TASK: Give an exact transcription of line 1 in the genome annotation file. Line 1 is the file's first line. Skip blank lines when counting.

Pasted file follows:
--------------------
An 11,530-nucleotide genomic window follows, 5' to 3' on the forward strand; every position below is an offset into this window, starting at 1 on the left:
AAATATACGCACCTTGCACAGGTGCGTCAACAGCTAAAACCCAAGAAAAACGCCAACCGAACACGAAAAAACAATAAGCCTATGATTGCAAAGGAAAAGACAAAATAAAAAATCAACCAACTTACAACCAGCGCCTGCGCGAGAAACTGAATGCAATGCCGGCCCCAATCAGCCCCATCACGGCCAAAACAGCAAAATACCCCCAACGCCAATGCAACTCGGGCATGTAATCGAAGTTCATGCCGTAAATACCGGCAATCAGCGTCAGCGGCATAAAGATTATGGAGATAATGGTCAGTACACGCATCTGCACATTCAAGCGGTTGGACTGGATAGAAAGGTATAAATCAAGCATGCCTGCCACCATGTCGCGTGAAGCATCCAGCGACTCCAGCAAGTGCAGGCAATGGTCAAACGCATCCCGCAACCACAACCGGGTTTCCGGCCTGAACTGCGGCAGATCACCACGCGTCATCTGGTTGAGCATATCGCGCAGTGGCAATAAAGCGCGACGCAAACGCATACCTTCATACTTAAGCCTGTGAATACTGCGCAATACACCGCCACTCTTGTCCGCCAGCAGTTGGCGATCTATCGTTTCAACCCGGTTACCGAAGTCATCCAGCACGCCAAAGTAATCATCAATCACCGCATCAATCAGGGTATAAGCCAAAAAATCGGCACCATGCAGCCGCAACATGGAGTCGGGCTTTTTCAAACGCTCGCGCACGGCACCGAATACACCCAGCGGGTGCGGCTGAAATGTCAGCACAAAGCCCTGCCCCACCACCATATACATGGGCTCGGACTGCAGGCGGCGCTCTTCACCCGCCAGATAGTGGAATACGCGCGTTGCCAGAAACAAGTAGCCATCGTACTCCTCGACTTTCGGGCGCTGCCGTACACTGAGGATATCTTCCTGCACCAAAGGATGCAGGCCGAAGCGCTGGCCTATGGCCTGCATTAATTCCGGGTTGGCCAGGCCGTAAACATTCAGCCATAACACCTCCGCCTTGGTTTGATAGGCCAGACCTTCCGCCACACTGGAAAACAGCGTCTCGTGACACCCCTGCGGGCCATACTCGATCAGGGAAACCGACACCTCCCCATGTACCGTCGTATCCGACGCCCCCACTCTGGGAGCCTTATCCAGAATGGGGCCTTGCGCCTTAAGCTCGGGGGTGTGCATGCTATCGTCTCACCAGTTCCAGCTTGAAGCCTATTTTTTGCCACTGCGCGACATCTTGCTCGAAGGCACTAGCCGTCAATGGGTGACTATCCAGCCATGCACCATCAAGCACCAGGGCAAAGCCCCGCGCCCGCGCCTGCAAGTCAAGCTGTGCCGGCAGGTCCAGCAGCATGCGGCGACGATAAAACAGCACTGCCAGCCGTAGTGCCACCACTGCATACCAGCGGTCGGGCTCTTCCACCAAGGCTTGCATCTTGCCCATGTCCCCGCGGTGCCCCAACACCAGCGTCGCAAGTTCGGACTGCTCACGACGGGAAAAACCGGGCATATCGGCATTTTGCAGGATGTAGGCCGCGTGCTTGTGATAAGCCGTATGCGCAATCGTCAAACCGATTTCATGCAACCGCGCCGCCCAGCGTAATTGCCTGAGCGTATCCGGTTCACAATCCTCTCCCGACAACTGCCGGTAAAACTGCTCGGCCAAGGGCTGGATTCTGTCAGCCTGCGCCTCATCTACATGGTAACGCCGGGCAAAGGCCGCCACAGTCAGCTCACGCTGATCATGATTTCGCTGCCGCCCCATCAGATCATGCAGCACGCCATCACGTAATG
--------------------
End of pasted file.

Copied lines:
An 11,530-nucleotide genomic window follows, 5' to 3' on the forward strand; every position below is an offset into this window, starting at 1 on the left: